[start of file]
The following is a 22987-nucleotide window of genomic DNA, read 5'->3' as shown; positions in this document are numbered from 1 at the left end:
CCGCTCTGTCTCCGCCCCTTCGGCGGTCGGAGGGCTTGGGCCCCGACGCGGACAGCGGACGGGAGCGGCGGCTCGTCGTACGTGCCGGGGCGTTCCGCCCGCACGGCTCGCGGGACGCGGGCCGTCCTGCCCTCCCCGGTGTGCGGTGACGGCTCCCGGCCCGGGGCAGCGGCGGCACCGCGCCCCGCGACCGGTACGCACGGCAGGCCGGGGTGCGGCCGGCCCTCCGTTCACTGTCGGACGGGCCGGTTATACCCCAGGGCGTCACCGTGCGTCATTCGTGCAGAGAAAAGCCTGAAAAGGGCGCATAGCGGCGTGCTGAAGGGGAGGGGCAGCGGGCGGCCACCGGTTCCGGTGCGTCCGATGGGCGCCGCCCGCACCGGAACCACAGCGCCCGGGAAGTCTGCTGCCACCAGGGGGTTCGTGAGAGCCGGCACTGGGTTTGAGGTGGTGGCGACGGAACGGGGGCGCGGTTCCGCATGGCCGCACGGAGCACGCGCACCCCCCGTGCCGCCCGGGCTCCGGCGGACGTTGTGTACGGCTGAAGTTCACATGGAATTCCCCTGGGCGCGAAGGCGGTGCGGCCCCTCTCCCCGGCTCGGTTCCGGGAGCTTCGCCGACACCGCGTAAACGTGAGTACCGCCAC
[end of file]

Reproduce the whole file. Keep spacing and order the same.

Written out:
The following is a 22987-nucleotide window of genomic DNA, read 5'->3' as shown; positions in this document are numbered from 1 at the left end:
CCGCTCTGTCTCCGCCCCTTCGGCGGTCGGAGGGCTTGGGCCCCGACGCGGACAGCGGACGGGAGCGGCGGCTCGTCGTACGTGCCGGGGCGTTCCGCCCGCACGGCTCGCGGGACGCGGGCCGTCCTGCCCTCCCCGGTGTGCGGTGACGGCTCCCGGCCCGGGGCAGCGGCGGCACCGCGCCCCGCGACCGGTACGCACGGCAGGCCGGGGTGCGGCCGGCCCTCCGTTCACTGTCGGACGGGCCGGTTATACCCCAGGGCGTCACCGTGCGTCATTCGTGCAGAGAAAAGCCTGAAAAGGGCGCATAGCGGCGTGCTGAAGGGGAGGGGCAGCGGGCGGCCACCGGTTCCGGTGCGTCCGATGGGCGCCGCCCGCACCGGAACCACAGCGCCCGGGAAGTCTGCTGCCACCAGGGGGTTCGTGAGAGCCGGCACTGGGTTTGAGGTGGTGGCGACGGAACGGGGGCGCGGTTCCGCATGGCCGCACGGAGCACGCGCACCCCCCGTGCCGCCCGGGCTCCGGCGGACGTTGTGTACGGCTGAAGTTCACATGGAATTCCCCTGGGCGCGAAGGCGGTGCGGCCCCTCTCCCCGGCTCGGTTCCGGGAGCTTCGCCGACACCGCGTAAACGTGAGTACCGCCAC